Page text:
Rees Jeffreys Road Fund documents historic Roadside Rests

The Rees Jeffreys Road Fund has been documenting the over 70 Roadside Rests the Fund has created over a period of nearly 65 years.

The Rees Jeffreys Road Fund was founded by William Rees Jeffreys (1872-1954), the first Secretary of the Road Board, the precursor of the Department for Transport.

William Rees Jeffrey was a lifelong campaigner for roads and was a council member of the Cyclists’ Touring Club at the turn of the 19th century. In 1907 he organised a competition, supported by the RAC and AA, to combat the problem of dusty roads, which were a menace for both road users and anyone living or working alongside a road.  After his experience at the Road Board, he became known as ‘the British Ambassador for Good Roads’.

One of William Rees Jeffreys’s passions was to be able to drive or cycle into the countryside, pull off the road at a safe place and admire the view. To ensure that William’s work continued after his death, the Fund has invested in more than 70 Roadside Rests across the UK over nearly 65 years.

The Fund’s records show the first Roadside Rests were created in 1958, just a few years after William Rees Jeffreys died.  The first Roadside Rests created were overlooking Chesil Beach in Dorset; at Llanberis in Snowdonia; Old Winchester Hill in Hampshire; Sutton Bank on the North York Moors; Fishguard Fort in Wales; and at Hanger Hill, Reigate in Surrey.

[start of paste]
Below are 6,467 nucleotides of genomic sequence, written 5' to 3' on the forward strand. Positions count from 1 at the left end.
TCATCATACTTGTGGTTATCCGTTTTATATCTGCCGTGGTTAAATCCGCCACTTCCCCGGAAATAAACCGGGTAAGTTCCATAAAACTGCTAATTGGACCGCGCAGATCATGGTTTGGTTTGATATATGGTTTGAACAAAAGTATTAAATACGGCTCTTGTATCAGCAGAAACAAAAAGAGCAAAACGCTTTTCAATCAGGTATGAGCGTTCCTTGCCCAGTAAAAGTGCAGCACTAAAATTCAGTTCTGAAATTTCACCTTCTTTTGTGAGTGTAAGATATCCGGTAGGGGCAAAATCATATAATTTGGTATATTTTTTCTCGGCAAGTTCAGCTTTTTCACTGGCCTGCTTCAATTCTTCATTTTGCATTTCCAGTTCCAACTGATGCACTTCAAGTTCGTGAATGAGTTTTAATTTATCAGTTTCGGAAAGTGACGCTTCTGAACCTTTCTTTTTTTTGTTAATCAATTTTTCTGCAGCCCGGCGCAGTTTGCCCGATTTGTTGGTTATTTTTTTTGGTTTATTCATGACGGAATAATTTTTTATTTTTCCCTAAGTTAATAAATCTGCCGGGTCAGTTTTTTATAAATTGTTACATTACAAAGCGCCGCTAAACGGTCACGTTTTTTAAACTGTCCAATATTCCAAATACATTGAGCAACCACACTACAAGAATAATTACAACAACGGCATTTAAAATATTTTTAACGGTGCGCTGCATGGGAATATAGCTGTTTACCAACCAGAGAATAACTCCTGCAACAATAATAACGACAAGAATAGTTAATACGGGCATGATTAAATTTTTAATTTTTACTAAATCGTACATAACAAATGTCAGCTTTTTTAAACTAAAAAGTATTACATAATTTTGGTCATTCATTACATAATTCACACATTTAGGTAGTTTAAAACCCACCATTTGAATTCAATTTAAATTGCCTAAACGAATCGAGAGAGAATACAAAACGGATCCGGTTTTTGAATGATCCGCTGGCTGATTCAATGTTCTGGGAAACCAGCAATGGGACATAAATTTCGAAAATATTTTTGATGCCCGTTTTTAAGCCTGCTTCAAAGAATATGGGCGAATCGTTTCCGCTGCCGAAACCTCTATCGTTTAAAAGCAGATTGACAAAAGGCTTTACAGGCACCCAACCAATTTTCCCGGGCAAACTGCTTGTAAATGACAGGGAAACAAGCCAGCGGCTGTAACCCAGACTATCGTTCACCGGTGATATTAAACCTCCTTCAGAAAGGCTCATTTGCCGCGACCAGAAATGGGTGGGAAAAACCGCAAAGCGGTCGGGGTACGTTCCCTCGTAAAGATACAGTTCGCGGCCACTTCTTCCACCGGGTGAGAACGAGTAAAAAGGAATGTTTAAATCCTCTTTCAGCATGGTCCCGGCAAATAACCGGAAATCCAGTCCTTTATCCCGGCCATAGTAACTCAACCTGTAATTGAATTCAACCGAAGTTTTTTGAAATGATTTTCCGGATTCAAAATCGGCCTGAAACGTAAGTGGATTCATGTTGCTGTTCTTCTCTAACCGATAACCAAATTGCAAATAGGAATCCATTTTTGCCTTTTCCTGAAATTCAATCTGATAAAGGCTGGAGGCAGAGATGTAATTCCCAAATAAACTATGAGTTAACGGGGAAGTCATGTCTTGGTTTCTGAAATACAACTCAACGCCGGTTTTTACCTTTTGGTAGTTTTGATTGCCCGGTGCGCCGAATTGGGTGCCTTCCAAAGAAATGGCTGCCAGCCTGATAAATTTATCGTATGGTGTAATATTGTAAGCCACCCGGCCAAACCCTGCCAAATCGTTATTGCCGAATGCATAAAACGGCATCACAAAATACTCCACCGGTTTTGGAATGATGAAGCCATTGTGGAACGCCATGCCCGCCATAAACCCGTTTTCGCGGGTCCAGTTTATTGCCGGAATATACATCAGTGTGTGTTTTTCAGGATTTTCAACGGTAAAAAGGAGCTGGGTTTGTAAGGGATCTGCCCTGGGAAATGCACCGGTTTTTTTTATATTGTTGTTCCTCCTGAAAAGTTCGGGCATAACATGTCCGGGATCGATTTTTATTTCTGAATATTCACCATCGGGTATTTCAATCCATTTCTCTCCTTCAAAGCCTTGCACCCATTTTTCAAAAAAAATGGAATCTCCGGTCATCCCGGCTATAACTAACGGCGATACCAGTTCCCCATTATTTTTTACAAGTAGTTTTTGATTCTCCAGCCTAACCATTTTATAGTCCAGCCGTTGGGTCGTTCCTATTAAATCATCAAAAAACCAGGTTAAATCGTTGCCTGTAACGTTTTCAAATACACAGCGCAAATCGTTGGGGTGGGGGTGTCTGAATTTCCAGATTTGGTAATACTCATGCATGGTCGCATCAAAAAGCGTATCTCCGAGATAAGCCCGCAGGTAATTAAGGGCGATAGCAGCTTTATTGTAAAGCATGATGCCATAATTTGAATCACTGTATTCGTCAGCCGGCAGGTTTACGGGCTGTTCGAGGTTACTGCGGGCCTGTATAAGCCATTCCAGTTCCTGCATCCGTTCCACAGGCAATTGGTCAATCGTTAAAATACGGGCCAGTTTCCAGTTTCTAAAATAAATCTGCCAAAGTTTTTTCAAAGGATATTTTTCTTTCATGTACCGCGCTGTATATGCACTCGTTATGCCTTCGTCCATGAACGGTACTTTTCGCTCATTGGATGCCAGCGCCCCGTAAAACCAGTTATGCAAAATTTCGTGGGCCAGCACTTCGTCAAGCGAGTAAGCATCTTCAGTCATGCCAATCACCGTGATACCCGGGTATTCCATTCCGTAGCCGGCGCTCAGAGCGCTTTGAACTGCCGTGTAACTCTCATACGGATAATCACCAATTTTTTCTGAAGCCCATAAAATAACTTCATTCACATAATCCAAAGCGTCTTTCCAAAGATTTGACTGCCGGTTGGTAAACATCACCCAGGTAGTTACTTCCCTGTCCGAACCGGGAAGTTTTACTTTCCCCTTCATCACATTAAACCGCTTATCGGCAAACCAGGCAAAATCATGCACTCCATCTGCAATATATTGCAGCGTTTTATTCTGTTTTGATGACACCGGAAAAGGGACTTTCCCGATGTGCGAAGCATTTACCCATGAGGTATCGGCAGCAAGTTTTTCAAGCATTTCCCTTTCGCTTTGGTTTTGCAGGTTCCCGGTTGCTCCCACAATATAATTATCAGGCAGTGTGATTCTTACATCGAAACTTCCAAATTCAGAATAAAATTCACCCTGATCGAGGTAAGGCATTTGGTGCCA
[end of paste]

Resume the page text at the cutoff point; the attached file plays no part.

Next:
Chairman of the Trustees David Tarrant said, “As Trustees of the Rees Jeffreys Road Fund we believe roads really matter to all of us, whether we’re making journeys as drivers, passengers, pedestrians or cyclists.   During the pandemic people “re-discovered” the value of being able to get out into the countryside and admire the scenery and that inspired us to find out how the many Roadside Rests the Fund has invested in over the decades have fared. The task of tracking down the Roadside Rests the Fund helped pay for has been made challenging by the fact that we are working from some incomplete records and by change made to road layouts over the years. We are delighted that our efforts as Trustees are being helped by enthusiastic members of the public who have joined us in the hunt. As a result we have now been able to identify, locate and collect photo images for over a third of the Roadside Rests we believe were created since the 1950s. Details of the Roadside Rests are on our website, where we welcome feedback from anyone able to shed any further light on those Rests we have not yet document.” 

You can hear about the project in this Highways Voices podcast.

(Picture – Roadside Rest in Pembrokeshire, courtesy RJRF)


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